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The Last Days of Mars InSight

Presentation #312.09 in the session IDEA, Education, Public Engagement, Workforce Development and History (Poster + Lightning Talk)

Published onOct 23, 2023
The Last Days of Mars InSight

On the morning of December 16, 2022, red alarms came pouring in, indicating that InSight’s (Interior Exploration using Seismic Investigations, Geodesy and Heat Transport) battery voltage was nearing its minimum. The operations team had been anticipating this as the lander had been on a measured downward energy trend for several weeks. It was only a matter of time before the lander would cease operation. Eagerly waiting the next downlink, the spacecraft teams hypothesized just how much longer InSight would last. Some predicted days, while others predicted months. That December day would represent the last time that Earth would hear from InSight.

This paper details the story of InSight’s final days - a story that began a year earlier with a safing event caused by the Martian dusty environment that decreased available energy. It illustrates the actions taken by the operations team to recover from this event and a second safing event five months later. The efforts of the mission to prioritize science priorities for clearly-defined power levels and develop new strategies for reacting to future dust storms are detailed.

We elaborate on the challenges faced operating the lander as power and battery issues became more pronounced and the necessity to remove of “safety nets” designed for safely operating during the prime mission. Also discussed are refinements to power and data models – necessary as energy and data stream became a trickle. Lessons are outlined that can benefit future solar-powered Mars surface missions. Finally, the paper discusses a system to ensure that the operations team can jump back into action should we detect a signal indicating a battery recharge.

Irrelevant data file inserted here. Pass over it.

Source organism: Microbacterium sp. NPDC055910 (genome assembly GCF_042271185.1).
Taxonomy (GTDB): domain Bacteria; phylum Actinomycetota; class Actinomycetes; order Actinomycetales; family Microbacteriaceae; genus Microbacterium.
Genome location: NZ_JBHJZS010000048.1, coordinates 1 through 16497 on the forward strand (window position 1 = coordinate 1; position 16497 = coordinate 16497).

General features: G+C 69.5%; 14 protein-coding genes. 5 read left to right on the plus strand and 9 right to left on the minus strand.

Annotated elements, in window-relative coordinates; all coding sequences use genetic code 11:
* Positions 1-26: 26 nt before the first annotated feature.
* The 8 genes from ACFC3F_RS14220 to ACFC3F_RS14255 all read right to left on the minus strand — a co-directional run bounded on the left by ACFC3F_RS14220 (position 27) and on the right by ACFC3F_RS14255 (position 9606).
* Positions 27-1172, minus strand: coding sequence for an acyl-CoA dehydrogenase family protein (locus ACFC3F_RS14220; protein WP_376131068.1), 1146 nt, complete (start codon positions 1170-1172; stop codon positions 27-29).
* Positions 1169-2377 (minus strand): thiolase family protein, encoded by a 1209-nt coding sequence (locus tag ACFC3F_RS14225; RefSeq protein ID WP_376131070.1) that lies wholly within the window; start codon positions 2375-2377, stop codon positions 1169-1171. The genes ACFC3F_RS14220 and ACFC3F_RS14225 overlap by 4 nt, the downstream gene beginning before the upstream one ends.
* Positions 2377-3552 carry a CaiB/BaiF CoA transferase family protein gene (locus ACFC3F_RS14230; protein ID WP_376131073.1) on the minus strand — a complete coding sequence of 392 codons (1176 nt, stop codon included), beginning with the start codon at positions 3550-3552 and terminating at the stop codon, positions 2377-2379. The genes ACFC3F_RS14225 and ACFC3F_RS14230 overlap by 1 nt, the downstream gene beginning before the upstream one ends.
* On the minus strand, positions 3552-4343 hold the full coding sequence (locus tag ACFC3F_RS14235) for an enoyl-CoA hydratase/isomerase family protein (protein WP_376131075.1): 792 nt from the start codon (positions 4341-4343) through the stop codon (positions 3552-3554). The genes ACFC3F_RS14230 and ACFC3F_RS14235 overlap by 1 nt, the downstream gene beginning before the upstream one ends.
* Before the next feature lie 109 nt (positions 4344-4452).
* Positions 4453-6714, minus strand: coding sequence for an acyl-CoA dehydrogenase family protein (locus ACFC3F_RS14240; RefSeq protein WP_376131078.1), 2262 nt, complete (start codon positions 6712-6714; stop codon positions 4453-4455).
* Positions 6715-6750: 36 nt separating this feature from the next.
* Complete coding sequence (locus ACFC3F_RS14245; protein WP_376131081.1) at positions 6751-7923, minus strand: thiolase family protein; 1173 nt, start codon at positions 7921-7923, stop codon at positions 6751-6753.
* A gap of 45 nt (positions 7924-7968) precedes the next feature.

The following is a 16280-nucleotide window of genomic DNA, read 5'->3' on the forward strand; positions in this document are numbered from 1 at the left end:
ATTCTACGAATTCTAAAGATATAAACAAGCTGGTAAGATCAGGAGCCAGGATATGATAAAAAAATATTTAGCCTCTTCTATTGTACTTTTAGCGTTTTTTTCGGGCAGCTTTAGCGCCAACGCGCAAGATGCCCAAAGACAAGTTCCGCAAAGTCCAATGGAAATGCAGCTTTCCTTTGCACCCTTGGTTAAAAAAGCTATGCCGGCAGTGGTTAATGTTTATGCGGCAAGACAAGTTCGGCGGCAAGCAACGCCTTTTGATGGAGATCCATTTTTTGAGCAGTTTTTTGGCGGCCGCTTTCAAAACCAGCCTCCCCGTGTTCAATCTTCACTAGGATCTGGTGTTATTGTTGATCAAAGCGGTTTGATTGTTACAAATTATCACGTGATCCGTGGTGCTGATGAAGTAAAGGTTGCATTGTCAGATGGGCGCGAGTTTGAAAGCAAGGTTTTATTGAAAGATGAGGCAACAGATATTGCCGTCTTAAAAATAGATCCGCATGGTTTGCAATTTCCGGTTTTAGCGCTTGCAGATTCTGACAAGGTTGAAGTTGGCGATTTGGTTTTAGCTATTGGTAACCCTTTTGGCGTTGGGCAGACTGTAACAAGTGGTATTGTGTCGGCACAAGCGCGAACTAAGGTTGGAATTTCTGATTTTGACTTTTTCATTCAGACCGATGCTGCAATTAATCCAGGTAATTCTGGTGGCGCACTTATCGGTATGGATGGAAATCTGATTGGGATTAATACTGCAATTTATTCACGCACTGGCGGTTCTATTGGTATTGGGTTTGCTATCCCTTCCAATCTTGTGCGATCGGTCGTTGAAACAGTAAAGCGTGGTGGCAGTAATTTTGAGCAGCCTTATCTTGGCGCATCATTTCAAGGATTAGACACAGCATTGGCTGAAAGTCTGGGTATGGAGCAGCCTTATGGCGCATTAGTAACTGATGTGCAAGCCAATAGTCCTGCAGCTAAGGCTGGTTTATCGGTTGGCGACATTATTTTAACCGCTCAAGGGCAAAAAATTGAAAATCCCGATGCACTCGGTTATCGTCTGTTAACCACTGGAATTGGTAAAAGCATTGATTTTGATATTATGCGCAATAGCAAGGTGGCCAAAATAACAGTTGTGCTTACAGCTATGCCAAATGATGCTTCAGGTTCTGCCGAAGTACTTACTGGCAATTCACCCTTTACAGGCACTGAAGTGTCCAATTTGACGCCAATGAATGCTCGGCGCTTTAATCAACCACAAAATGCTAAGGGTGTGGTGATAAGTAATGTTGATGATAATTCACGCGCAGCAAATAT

While the InSight lander is sitting quietly on the surface of Mars, InSight’s legacy will live on. The seismometer detected over 3000 Mars quakes and meteoroid impacts that have placed tighter constraints on Mars’ core, mantle, and crust; filling a critical knowledge gap in planetary formation models. Radio data has constrained the precession rate. The self-burying temperature probe has taught us about physical and thermal properties of the Martian soil, while the magnetometer found evidence of an ancient strong magnetic field. Discoveries may still lurk within the plethora of collected data that remain to be examined within NASA’s Planetary Data System.

The research described in this paper was carried out in part at the Jet Propulsion Laboratory, California Institute of Technology, under a contract with the National Aeronautics and Space Administration. Copyright 2023, California Institute of Technology. Government sponsorship is acknowledged.

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